A Lot of Noise Where Noise Really Shouldn’t Be

From Alhambra Investment Partners, by Jeffrey P. Snider

Since there isn’t any detectable acceleration in wages or earnings, the plateau across the JOLTS data dating back to various points in 2015 is therefore not likely to be related to the presumed end of labor market slack. Even if the unemployment rate were a valid and relevant interpretation of “full employment”, there would be no reason why businesses might not keep on hiring and advertising for hire anyway. Instead, the slowdown in JOLTS mirrors the wider slowdown across the economy.

This additional BLS data is statistically related by an internal benchmark to the CES, where the “implied” monthly employment change (Hires minus Separations) of JOLTS is fitted to some degree with the Establishment Survey estimate. Even so, there is variation in this data that may not, and often does not, appear in the CES survey.

What that means for any given monthly figure is that it does not necessarily match the mainstream payroll numbers. For February, the headline Establishment Survey estimate was relatively robust (revised down subsequently), a meaningless number on its own, while the JOLTS series particularly in terms of Hires was not. Though the Establishment Survey was reported as weak in March, that doesn’t immediately propose JOLTS estimates produced next month will show the same thing.

Instead, we can rely on averages for both which do show some small level of harmony, at least as far as the same direction. Since the two series are benchmarked to each other, it doesn’t necessarily amount to corroboration given that degree of self-reference. Still, the same shortcomings as seen by the payroll data are found in JOLTS, too.

Year-over-year, the change in monthly HIRES was negative again for the fourth time in the past five months. The 6-month average is now for the first time since 2010 also negative. Thus, while we don’t know the full extent to which the labor market has slowed down there is (still) every indication that it has to some considerable degree. This is a troubling indication because for JOLTS a year has passed (and for the Establishment Survey, a year plus a month) since the bottom of “global turmoil.” That should have been more than enough time for a meaningful turnaround to develop, even considering how the labor market often lags inflections.

Even though there is fuzziness to the interpretation of either, it is the same sort of fuzziness where in an actually improving economy there would not be perfect clarity but a whole lot more of it.

The rate of Job Openings portends something very similar. Going back to 2015, Job Openings (after the last benchmark revisions) have actually stalled out to a greater degree than the rate of Hires has. That leaves only the difference in 2014 for Job Openings to consider by how much the labor market has been affected.

As noted last month, that surge in purported “help wanted” activity calculated by the BLS is unmatched by the Conference Board’s Help-Wanted On-Line Index (HWOL). But that data series has been hit with what is surely some level of methodology breakdown since 2015, obscuring what might have happened in the jobs market after it.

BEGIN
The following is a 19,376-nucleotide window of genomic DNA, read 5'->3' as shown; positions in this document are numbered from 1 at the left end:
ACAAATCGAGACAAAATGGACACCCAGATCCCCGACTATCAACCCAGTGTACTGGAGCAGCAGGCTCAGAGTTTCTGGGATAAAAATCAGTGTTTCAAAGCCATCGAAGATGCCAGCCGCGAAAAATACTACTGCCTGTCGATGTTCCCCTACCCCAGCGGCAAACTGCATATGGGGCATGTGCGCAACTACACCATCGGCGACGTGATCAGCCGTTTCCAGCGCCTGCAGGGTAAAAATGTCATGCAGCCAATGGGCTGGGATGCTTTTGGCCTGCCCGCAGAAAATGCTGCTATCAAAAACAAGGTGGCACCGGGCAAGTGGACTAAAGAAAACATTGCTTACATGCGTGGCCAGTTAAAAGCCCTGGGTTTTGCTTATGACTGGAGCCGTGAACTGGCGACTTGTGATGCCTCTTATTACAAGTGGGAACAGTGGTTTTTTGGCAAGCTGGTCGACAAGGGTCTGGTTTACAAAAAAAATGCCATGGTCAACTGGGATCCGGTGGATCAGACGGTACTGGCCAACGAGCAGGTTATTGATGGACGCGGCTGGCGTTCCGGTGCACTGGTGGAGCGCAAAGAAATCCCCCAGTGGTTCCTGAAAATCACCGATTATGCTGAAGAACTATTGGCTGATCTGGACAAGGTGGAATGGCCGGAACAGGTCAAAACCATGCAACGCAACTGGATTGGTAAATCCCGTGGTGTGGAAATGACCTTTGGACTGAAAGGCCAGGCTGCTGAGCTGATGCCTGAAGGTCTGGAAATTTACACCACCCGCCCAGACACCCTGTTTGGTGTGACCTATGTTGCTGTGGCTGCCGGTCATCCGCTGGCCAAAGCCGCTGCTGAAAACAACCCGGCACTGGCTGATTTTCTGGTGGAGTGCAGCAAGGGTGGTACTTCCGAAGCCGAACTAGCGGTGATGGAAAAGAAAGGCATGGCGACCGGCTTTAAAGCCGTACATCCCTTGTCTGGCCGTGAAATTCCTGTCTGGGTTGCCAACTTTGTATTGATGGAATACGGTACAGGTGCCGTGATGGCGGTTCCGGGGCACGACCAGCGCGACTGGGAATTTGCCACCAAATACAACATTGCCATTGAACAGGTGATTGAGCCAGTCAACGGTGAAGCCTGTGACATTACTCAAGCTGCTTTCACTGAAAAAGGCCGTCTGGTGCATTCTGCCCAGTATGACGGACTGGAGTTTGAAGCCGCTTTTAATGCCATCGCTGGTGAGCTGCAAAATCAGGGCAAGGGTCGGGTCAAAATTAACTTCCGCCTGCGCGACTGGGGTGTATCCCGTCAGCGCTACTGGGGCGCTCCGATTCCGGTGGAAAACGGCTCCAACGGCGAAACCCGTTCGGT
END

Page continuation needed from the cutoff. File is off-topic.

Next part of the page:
The net result of all this data is that the surge in employment especially starting in 2014, the so-called best jobs market in decades, is questionable, and the degree to which the labor market has slowed since then is nearly impossible to truly unpack.

A full part of the reason for these difficulties springs from the same statistical problems that are in parallel to the real economic issues – the participation problem. The rate of Hires, for example, appears to have rebounded in full to match the prior cycle peak. But that view corresponds to an incomplete estimate of who might be reasonably labeled as unemployed. If we instead measure the level of unemployed by the Civilian Non-Institutional Population rather than the official (stunted) Labor Force, we find that the rate of Hires under that situation should be far greater than 5.3 million, perhaps as much as 1 million greater.

If the “recovery” in jobs is much weaker than it appears in the absolute, non-correlated figures, then what does that mean in terms of the implied improvement in the labor market in 2014? What does it mean about the slowdown after it? It might propose that the former was less than it may seem in these and other BLS estimates, more like HWOL, while the latter might be worse, though not likely as bad as the HWOL series might have it after 2015.

It is this great difficulty in being able to put together a cohesive and comprehensive view of the labor market that is truly important in all this. In many ways, what I am describing is too much noise – and that is a huge problem particularly when the payroll reports are taken as the definitive view of the US economy, especially the unemployment rate that is now completely isolated in its optimistic take. It was easy to take the labor stats at face value before the Great “Recession” because they were constructed for that economic condition, not the one we have now.

The closest thing to a conclusion that we might draw from all this is that the labor market is weaker over the past few years than in the years before them. If it was otherwise healthy prior to 2015, then that might not make much difference. If it was not, then noisy data is where the bond market or eurodollar futures have been for several years now (and likely one big reason why those markets translated only pessimism in 2014) and where they still, largely, remain.



Categories: Economy

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